offers a childs perspective
exhibit opens at the
Trimble County Public Library
Lela Jane Bradshaw
BEDFORD, Ky. (February 2009) They are every art teachers
dream class. I feel privileged to teach them.
So Vickie Eldridge describes one very special art class she teaches
at Apple Tree Studio in Bedford, Ky.
Now, through The Ahlers Family Exhibit, one community will
have the chance to share in the talent of this dream class
through a display of drawings. The exhibit allows visitors not only
to enjoy the artwork of nine enthusiastic and talented artists, ranging
in age from 7 to 19, but also to learn the story of one very special
Alicia and Glenn Ahlers of Pendleton, Ky., have eight biological children
and we began to realize that God had been equipping us to be parents,
says Alicia. Describing the decision to adopt as a ministry call,
the Ahlers became involved with an orphanage in Liberia. Recognizing
the particular need of adoptive homes for older children, two years
ago the Ahlers welcomed five children between the ages of 12 and 17
to their family.
A lot of the kids had been at the orphanage for a long long time,says
The Ahlers Family Exhibit is running now through Feb. 14
at the Trimble County Public Library in Bedford. The public is invited
to view the artworks anytime during normal library hours: 9 a.m. to
5 p.m. Mondays, Wednesdays, and Fridays; 9 a.m. to 8 p.m. Tuesdays and
Thursdays; and 9 a.m. to noon Saturdays.
An opening reception for the exhibit is planned for 6 p.m. to 7 p.m.
Friday, Feb. 6, at the library. The public is welcome to come meet the
Ahlers. As part of the reception, the children will perform songs in
the style of the music they sung while at the orphanage in Liberia.
Over the past year, nine of the the Ahlers children have been
taking lessons twice a month with Eldridge at Apple Tree studio. These
classes were a particularly new experience for the adoptive children,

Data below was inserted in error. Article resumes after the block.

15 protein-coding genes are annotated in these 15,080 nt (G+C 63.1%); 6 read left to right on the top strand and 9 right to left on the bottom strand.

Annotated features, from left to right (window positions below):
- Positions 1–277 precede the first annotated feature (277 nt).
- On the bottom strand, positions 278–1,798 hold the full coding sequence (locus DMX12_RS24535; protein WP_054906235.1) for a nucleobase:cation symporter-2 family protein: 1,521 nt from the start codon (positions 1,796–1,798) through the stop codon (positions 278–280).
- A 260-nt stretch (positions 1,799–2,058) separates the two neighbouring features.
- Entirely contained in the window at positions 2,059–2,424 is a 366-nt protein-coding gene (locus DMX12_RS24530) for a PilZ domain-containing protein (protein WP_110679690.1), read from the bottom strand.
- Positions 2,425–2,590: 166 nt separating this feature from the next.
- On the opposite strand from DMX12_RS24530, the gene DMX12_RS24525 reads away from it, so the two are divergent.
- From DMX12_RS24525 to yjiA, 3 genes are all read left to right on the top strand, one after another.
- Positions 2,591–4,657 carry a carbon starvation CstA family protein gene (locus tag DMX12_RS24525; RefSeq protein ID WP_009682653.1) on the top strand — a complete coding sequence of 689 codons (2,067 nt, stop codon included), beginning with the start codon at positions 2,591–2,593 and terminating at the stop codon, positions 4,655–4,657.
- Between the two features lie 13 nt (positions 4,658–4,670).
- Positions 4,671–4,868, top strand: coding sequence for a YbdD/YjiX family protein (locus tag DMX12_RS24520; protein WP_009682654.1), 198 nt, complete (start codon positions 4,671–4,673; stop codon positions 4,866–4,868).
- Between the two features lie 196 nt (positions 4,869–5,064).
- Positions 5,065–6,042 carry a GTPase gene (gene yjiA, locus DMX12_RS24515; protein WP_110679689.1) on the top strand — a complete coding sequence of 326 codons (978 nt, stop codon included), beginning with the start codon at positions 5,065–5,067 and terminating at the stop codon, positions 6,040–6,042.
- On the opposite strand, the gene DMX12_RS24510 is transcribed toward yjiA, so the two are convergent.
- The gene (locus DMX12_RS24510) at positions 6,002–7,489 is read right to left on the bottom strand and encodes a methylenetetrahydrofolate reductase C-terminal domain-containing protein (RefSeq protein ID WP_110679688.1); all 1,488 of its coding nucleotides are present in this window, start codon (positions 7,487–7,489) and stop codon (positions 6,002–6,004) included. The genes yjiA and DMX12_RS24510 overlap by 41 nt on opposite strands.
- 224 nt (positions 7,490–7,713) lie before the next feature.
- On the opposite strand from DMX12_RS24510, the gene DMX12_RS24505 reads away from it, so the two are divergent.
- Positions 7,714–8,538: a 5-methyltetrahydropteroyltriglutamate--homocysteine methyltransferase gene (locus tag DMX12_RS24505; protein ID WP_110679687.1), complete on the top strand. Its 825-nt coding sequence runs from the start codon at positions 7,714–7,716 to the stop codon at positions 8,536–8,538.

who Ahlers points out had never done art before.
Because the children have not had any formal art training, I decided
to start with the basics: the elements of art, shape, line, color, texture,
etc. We have worked with pencil, pen, colored pencils, crayon, and origami
at this point. They are learning the fundamentals and learning to use
their imaginations, Eldridge said.
As an instructor, she has had the pleasure of seeing their talent and
creativity expand. I am most proud of them because they are not
afraid to take risks with their artwork. They enjoy the happy
accidents that result when they engage their right brain,
she says. Eldridge describes the pieces in the display as projects
to engage the imaginations of this family. Art is very healing and comforting.
We learn things about ourselves when we begin to create.
The Ahlers Family Exhibit is part of a series of art displays being
shown at the Trimble County Library. Director Kathy McKown finds these
exhibits particularly exciting Because we get to feature local
artists. We have different artists every month and they are fantastic.
By showcasing area talent, the library allows patrons to learn more
about the exciting work taking place right in their own community.
Eldridge believes that the combination of the childrens drawings
and their experiences make for a uniquely moving exhibit. We feel
that the public should see what is going on around us. This family not
only has some beautiful pieces of artwork, they also have a story to
tell that can touch all of us and make us see the world in a different
For more information about Apple Tree Studio,
please visit www.appletreestudio.spaces.live.com
or call (502) 255-4030.
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